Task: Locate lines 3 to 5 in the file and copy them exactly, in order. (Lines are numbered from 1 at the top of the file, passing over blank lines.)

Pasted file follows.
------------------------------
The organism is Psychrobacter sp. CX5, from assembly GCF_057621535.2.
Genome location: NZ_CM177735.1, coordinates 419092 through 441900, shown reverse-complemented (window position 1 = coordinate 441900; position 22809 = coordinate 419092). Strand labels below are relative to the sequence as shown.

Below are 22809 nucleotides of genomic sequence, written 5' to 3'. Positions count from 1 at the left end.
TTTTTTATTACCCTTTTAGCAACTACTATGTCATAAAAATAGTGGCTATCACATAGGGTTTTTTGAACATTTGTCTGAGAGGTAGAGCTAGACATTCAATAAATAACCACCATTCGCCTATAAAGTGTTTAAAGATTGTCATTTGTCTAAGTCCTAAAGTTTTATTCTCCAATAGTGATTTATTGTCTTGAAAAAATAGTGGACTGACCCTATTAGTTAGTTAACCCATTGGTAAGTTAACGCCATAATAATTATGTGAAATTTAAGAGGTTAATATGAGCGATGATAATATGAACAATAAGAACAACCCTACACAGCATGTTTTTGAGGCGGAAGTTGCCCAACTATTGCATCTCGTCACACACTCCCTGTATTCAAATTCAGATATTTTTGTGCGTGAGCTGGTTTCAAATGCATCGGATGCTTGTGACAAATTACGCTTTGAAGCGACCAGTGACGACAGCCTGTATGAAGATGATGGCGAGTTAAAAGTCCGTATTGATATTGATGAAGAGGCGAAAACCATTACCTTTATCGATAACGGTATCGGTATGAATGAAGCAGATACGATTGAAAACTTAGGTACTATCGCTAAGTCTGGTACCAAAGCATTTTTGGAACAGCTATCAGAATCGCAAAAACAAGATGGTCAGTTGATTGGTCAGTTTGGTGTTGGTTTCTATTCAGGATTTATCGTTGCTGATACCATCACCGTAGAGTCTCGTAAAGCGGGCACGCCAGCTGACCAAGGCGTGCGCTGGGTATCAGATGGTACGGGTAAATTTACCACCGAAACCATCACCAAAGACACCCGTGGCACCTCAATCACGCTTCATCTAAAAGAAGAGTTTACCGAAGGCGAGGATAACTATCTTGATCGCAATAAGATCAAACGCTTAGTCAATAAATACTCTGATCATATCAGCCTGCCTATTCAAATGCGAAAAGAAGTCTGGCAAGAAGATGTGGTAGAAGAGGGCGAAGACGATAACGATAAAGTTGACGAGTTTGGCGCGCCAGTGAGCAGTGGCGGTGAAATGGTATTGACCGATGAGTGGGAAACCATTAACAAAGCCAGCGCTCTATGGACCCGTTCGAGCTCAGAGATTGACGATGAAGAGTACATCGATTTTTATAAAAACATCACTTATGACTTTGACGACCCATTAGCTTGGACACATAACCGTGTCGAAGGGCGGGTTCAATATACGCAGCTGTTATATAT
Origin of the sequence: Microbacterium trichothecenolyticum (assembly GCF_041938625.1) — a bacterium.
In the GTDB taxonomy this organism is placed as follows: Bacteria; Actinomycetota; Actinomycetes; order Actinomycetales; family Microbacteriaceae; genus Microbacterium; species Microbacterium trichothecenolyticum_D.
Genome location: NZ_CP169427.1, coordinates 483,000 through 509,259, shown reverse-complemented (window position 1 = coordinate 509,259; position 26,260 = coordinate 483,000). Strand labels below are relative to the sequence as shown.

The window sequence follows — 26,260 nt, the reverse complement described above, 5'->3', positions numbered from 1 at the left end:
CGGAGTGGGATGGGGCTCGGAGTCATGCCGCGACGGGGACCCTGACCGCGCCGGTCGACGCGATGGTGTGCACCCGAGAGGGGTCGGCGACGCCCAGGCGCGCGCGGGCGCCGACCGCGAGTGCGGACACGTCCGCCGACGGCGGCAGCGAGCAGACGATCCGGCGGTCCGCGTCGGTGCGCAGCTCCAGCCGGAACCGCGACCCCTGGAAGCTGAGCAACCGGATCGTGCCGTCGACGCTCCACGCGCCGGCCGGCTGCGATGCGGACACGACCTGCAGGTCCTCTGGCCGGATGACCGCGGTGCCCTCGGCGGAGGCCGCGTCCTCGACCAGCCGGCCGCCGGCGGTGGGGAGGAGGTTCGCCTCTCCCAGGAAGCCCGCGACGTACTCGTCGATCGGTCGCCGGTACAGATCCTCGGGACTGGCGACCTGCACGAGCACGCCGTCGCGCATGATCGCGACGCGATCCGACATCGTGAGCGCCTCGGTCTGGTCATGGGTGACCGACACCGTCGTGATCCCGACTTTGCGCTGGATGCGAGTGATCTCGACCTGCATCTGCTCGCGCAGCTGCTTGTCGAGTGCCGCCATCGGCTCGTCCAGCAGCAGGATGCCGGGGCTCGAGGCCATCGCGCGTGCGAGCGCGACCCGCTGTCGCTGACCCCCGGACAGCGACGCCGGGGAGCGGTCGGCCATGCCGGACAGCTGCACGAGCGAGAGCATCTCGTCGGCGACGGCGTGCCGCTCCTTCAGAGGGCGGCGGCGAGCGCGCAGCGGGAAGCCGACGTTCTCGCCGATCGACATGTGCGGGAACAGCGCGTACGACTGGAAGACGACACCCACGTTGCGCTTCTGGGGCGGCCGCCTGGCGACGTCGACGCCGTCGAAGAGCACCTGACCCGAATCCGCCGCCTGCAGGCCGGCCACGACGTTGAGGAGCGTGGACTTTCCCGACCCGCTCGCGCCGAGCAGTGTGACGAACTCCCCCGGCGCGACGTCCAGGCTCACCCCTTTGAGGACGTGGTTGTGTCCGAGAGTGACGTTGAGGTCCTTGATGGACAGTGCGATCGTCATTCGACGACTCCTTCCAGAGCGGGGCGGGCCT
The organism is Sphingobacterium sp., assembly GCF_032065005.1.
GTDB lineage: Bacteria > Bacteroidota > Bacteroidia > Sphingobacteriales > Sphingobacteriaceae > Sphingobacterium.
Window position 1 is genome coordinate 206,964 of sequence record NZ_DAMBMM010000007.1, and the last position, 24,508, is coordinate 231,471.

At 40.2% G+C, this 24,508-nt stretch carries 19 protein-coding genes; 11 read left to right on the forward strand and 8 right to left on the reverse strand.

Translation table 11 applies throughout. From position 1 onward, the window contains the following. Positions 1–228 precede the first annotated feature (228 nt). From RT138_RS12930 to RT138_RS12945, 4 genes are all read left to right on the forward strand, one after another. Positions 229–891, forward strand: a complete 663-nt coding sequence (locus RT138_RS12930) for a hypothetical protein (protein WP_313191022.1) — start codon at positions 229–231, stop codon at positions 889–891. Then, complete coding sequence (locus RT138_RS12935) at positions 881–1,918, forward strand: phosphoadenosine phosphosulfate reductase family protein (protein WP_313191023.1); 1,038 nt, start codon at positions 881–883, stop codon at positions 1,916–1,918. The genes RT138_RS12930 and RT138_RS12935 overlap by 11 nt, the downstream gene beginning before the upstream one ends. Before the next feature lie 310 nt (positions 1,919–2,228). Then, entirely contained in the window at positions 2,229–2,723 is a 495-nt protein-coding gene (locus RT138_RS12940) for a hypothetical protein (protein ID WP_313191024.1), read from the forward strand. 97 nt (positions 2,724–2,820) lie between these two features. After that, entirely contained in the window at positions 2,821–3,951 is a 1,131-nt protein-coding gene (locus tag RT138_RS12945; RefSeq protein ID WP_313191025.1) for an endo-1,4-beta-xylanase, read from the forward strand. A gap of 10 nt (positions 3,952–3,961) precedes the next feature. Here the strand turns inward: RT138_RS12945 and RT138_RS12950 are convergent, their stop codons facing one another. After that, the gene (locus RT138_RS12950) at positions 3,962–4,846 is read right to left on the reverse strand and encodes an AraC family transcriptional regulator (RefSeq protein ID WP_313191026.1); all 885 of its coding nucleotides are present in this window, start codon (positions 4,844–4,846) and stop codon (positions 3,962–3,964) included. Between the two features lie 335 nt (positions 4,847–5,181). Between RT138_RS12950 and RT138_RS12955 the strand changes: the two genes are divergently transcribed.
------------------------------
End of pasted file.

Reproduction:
Below are 22809 nucleotides of genomic sequence, written 5' to 3'. Positions count from 1 at the left end.
TTTTTTATTACCCTTTTAGCAACTACTATGTCATAAAAATAGTGGCTATCACATAGGGTTTTTTGAACATTTGTCTGAGAGGTAGAGCTAGACATTCAATAAATAACCACCATTCGCCTATAAAGTGTTTAAAGATTGTCATTTGTCTAAGTCCTAAAGTTTTATTCTCCAATAGTGATTTATTGTCTTGAAAAAATAGTGGACTGACCCTATTAGTTAGTTAACCCATTGGTAAGTTAACGCCATAATAATTATGTGAAATTTAAGAGGTTAATATGAGCGATGATAATATGAACAATAAGAACAACCCTACACAGCATGTTTTTGAGGCGGAAGTTGCCCAACTATTGCATCTCGTCACACACTCCCTGTATTCAAATTCAGATATTTTTGTGCGTGAGCTGGTTTCAAATGCATCGGATGCTTGTGACAAATTACGCTTTGAAGCGACCAGTGACGACAGCCTGTATGAAGATGATGGCGAGTTAAAAGTCCGTATTGATATTGATGAAGAGGCGAAAACCATTACCTTTATCGATAACGGTATCGGTATGAATGAAGCAGATACGATTGAAAACTTAGGTACTATCGCTAAGTCTGGTACCAAAGCATTTTTGGAACAGCTATCAGAATCGCAAAAACAAGATGGTCAGTTGATTGGTCAGTTTGGTGTTGGTTTCTATTCAGGATTTATCGTTGCTGATACCATCACCGTAGAGTCTCGTAAAGCGGGCACGCCAGCTGACCAAGGCGTGCGCTGGGTATCAGATGGTACGGGTAAATTTACCACCGAAACCATCACCAAAGACACCCGTGGCACCTCAATCACGCTTCATCTAAAAGAAGAGTTTACCGAAGGCGAGGATAACTATCTTGATCGCAATAAGATCAAACGCTTAGTCAATAAATACTCTGATCATATCAGCCTGCCTATTCAAATGCGAAAAGAAGTCTGGCAAGAAGATGTGGTAGAAGAGGGCGAAGACGATAACGATAAAGTTGACGAGTTTGGCGCGCCAGTGAGCAGTGGCGGTGAAATGGTATTGACCGATGAGTGGGAAACCATTAACAAAGCCAGCGCTCTATGGACCCGTTCGAGCTCAGAGATTGACGATGAAGAGTACATCGATTTTTATAAAAACATCACTTATGACTTTGACGACCCATTAGCTTGGACACATAACCGTGTCGAAGGGCGGGTTCAATATACGCAGCTGTTATATAT
Origin of the sequence: Microbacterium trichothecenolyticum (assembly GCF_041938625.1) — a bacterium.